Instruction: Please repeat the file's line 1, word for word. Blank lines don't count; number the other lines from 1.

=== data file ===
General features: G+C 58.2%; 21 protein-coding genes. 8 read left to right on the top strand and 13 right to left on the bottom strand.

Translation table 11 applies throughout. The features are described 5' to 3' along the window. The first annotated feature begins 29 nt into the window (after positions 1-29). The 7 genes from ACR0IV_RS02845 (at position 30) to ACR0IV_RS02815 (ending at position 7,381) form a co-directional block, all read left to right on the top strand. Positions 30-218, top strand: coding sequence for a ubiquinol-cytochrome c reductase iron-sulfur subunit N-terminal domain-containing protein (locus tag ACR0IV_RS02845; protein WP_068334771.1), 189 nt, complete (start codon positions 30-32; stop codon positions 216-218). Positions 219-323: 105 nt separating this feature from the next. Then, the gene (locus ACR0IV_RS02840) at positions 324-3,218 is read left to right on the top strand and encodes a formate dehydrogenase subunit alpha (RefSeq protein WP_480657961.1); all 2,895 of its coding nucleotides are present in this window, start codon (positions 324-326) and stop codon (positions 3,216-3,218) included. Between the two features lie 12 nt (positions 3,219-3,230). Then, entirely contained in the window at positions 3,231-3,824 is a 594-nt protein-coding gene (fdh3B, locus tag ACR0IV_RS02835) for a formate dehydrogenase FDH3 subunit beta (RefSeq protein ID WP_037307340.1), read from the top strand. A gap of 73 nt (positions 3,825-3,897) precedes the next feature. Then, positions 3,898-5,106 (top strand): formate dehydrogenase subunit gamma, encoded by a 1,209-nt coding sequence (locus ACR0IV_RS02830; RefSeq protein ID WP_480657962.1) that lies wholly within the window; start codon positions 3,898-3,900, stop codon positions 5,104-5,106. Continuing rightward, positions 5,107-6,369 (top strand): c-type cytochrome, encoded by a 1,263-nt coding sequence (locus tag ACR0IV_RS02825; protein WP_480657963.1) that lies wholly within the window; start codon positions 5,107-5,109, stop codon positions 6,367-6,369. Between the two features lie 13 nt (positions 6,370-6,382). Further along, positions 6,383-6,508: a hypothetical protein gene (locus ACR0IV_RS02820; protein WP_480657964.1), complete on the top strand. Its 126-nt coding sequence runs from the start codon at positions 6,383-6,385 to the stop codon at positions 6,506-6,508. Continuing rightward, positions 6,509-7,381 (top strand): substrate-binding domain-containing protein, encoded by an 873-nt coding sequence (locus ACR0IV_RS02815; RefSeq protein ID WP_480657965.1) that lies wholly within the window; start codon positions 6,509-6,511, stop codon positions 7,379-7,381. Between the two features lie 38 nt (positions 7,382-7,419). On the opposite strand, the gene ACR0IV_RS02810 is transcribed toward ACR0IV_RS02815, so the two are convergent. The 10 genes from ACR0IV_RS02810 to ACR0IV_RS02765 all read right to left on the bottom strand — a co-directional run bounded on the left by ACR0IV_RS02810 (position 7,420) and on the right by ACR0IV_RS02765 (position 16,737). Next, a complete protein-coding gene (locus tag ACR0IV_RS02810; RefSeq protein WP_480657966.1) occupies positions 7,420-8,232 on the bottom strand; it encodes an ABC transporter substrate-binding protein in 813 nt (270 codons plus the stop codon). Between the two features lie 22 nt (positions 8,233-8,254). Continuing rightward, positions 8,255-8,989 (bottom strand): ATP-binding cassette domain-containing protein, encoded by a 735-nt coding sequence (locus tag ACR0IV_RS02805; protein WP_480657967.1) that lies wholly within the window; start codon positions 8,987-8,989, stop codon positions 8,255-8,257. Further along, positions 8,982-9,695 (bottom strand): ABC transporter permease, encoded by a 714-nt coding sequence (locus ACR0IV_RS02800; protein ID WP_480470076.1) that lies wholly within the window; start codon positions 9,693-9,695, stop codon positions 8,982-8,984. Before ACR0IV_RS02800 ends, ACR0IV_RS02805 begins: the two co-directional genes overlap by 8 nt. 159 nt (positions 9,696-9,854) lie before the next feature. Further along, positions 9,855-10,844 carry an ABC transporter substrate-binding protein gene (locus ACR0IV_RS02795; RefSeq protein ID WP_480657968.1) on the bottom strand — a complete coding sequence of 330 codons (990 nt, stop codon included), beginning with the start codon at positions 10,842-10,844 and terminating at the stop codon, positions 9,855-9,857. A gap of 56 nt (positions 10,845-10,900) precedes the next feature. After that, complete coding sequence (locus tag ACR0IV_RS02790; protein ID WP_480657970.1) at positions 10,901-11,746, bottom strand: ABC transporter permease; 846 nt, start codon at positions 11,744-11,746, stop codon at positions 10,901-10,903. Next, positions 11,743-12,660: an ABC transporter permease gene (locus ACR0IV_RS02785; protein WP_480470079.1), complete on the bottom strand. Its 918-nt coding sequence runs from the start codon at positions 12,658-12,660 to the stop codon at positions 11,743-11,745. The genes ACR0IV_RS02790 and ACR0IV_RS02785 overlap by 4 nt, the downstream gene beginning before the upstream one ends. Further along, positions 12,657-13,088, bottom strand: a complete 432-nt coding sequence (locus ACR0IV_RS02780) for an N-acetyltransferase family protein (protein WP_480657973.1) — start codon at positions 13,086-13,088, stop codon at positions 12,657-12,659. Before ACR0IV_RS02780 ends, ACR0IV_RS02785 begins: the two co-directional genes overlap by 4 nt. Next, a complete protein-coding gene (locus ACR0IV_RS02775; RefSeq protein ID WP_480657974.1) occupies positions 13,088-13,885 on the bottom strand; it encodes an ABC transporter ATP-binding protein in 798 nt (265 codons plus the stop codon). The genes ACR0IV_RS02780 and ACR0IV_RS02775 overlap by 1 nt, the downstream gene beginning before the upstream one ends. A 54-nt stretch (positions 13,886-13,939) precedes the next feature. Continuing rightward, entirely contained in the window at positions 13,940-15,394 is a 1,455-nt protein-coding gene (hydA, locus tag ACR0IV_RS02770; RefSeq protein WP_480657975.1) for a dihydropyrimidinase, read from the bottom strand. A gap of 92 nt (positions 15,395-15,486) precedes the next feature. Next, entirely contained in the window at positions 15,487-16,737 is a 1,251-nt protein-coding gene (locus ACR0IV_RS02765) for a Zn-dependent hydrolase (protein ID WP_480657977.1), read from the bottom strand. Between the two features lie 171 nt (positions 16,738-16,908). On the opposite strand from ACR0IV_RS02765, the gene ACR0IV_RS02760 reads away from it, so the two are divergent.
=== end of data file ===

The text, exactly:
General features: G+C 58.2%; 21 protein-coding genes. 8 read left to right on the top strand and 13 right to left on the bottom strand.